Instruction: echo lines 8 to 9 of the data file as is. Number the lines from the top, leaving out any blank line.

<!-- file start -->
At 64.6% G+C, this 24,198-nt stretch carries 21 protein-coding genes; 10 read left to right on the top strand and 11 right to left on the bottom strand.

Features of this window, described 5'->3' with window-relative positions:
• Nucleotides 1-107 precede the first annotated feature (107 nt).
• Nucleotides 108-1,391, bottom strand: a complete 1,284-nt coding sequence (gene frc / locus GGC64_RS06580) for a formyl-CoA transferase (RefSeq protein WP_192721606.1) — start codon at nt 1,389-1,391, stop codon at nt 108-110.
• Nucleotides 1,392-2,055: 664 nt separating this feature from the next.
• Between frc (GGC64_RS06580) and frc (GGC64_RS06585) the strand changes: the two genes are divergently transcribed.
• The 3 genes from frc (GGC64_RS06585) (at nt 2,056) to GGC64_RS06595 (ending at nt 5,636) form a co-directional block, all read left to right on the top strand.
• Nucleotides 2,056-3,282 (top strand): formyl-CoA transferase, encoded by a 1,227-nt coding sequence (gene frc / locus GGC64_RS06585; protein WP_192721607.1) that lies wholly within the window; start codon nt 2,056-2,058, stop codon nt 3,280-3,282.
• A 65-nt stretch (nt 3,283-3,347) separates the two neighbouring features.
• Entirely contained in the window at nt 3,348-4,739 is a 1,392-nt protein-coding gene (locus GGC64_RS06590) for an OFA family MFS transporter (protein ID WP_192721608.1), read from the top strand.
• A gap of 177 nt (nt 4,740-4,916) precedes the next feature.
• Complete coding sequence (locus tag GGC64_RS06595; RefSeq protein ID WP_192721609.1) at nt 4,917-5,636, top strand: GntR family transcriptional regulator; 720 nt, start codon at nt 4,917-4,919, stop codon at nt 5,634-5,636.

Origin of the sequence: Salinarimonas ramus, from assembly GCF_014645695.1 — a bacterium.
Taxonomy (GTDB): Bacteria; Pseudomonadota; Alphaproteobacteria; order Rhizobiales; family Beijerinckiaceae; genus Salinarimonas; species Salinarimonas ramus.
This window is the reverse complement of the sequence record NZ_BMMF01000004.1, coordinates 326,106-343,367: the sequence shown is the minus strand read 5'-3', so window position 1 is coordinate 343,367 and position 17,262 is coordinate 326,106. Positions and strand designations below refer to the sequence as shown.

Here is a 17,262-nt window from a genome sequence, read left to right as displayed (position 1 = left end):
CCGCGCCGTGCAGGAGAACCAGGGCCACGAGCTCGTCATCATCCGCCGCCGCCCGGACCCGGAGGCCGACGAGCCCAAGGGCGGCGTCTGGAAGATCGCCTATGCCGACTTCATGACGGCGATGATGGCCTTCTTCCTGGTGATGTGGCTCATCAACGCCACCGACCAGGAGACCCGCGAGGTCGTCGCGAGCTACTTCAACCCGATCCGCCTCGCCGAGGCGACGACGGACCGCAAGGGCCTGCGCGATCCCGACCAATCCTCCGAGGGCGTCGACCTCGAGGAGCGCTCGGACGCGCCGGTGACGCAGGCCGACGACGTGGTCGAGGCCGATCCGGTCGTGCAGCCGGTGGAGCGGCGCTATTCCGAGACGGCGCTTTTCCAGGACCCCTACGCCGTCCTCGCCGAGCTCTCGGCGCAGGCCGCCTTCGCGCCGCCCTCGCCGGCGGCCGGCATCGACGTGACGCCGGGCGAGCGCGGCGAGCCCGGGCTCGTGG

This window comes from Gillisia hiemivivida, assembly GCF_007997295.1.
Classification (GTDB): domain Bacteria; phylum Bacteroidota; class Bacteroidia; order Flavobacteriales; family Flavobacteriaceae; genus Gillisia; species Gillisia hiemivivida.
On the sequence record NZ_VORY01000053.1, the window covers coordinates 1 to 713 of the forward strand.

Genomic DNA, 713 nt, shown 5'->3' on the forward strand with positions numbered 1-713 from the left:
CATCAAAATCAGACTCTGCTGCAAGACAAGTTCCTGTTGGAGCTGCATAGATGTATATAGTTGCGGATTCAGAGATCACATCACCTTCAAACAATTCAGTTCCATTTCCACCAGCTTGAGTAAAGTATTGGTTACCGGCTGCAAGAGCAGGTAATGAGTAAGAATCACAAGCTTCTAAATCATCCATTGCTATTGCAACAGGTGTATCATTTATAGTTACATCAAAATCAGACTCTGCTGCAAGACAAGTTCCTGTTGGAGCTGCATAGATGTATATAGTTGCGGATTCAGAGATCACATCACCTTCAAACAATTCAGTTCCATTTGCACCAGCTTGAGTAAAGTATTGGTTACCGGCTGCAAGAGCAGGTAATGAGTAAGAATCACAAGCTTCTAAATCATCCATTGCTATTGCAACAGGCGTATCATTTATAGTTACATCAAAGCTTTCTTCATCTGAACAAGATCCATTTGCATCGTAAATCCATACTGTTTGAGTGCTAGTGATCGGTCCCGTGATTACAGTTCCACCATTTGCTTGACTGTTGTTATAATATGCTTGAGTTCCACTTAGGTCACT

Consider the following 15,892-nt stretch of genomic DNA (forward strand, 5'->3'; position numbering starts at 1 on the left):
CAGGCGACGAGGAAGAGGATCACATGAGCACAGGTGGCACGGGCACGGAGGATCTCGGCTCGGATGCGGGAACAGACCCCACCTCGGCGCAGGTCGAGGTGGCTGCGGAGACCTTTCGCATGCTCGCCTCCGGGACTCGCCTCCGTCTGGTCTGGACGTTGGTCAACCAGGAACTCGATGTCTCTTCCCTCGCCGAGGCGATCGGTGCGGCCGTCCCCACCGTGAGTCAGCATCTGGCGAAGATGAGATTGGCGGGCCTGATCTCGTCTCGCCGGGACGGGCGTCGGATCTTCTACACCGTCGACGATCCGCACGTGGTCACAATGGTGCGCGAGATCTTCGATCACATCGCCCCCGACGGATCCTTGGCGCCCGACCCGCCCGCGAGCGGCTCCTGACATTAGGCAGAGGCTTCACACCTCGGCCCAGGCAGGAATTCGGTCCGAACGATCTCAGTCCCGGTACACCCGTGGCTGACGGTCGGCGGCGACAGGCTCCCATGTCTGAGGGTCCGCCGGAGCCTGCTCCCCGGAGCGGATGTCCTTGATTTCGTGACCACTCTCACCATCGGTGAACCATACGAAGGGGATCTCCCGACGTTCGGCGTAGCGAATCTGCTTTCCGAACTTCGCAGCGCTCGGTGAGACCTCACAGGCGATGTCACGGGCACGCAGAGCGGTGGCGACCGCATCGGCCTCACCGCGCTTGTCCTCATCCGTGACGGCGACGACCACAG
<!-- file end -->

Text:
• Nucleotides 2,056-3,282 (top strand): formyl-CoA transferase, encoded by a 1,227-nt coding sequence (gene frc / locus GGC64_RS06585; protein WP_192721607.1) that lies wholly within the window; start codon nt 2,056-2,058, stop codon nt 3,280-3,282.
• A 65-nt stretch (nt 3,283-3,347) separates the two neighbouring features.